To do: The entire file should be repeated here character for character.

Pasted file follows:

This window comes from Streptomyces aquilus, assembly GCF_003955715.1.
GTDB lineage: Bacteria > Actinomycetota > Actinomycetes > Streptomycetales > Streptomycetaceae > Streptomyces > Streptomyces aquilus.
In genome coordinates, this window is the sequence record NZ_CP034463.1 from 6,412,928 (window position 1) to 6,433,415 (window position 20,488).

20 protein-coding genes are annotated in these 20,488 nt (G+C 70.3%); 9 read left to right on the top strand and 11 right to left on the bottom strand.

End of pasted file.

This window comes from Streptomyces aquilus, assembly GCF_003955715.1.
GTDB lineage: Bacteria > Actinomycetota > Actinomycetes > Streptomycetales > Streptomycetaceae > Streptomyces > Streptomyces aquilus.
In genome coordinates, this window is the sequence record NZ_CP034463.1 from 6,412,928 (window position 1) to 6,433,415 (window position 20,488).

20 protein-coding genes are annotated in these 20,488 nt (G+C 70.3%); 9 read left to right on the top strand and 11 right to left on the bottom strand.